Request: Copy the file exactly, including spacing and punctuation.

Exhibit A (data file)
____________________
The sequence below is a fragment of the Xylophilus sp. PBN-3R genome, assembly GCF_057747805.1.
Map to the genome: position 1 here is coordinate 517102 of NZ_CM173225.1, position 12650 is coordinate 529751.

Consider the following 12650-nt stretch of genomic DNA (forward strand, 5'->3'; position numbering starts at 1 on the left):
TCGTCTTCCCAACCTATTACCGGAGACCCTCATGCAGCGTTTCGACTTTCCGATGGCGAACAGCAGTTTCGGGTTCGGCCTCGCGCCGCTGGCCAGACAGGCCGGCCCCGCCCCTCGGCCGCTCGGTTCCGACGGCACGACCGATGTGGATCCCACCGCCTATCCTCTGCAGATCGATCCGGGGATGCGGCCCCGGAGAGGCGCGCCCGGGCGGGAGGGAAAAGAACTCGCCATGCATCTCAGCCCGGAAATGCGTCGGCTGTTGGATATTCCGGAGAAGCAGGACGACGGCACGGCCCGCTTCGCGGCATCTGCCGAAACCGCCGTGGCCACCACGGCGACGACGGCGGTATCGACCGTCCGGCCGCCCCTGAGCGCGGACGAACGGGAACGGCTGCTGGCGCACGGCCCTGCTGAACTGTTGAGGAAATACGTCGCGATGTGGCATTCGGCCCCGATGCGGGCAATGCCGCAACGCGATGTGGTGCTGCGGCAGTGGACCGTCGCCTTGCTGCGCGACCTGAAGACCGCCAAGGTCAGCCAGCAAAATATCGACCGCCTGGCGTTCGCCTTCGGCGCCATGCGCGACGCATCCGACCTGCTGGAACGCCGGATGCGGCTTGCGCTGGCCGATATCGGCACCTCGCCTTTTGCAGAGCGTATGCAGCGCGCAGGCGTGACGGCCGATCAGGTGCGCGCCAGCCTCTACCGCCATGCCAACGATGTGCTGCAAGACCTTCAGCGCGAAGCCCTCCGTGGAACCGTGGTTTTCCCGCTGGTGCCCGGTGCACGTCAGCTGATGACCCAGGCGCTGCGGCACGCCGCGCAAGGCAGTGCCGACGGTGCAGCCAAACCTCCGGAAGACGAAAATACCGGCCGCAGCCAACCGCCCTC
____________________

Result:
The sequence below is a fragment of the Xylophilus sp. PBN-3R genome, assembly GCF_057747805.1.
Map to the genome: position 1 here is coordinate 517102 of NZ_CM173225.1, position 12650 is coordinate 529751.

Consider the following 12650-nt stretch of genomic DNA (forward strand, 5'->3'; position numbering starts at 1 on the left):
TCGTCTTCCCAACCTATTACCGGAGACCCTCATGCAGCGTTTCGACTTTCCGATGGCGAACAGCAGTTTCGGGTTCGGCCTCGCGCCGCTGGCCAGACAGGCCGGCCCCGCCCCTCGGCCGCTCGGTTCCGACGGCACGACCGATGTGGATCCCACCGCCTATCCTCTGCAGATCGATCCGGGGATGCGGCCCCGGAGAGGCGCGCCCGGGCGGGAGGGAAAAGAACTCGCCATGCATCTCAGCCCGGAAATGCGTCGGCTGTTGGATATTCCGGAGAAGCAGGACGACGGCACGGCCCGCTTCGCGGCATCTGCCGAAACCGCCGTGGCCACCACGGCGACGACGGCGGTATCGACCGTCCGGCCGCCCCTGAGCGCGGACGAACGGGAACGGCTGCTGGCGCACGGCCCTGCTGAACTGTTGAGGAAATACGTCGCGATGTGGCATTCGGCCCCGATGCGGGCAATGCCGCAACGCGATGTGGTGCTGCGGCAGTGGACCGTCGCCTTGCTGCGCGACCTGAAGACCGCCAAGGTCAGCCAGCAAAATATCGACCGCCTGGCGTTCGCCTTCGGCGCCATGCGCGACGCATCCGACCTGCTGGAACGCCGGATGCGGCTTGCGCTGGCCGATATCGGCACCTCGCCTTTTGCAGAGCGTATGCAGCGCGCAGGCGTGACGGCCGATCAGGTGCGCGCCAGCCTCTACCGCCATGCCAACGATGTGCTGCAAGACCTTCAGCGCGAAGCCCTCCGTGGAACCGTGGTTTTCCCGCTGGTGCCCGGTGCACGTCAGCTGATGACCCAGGCGCTGCGGCACGCCGCGCAAGGCAGTGCCGACGGTGCAGCCAAACCTCCGGAAGACGAAAATACCGGCCGCAGCCAACCGCCCTC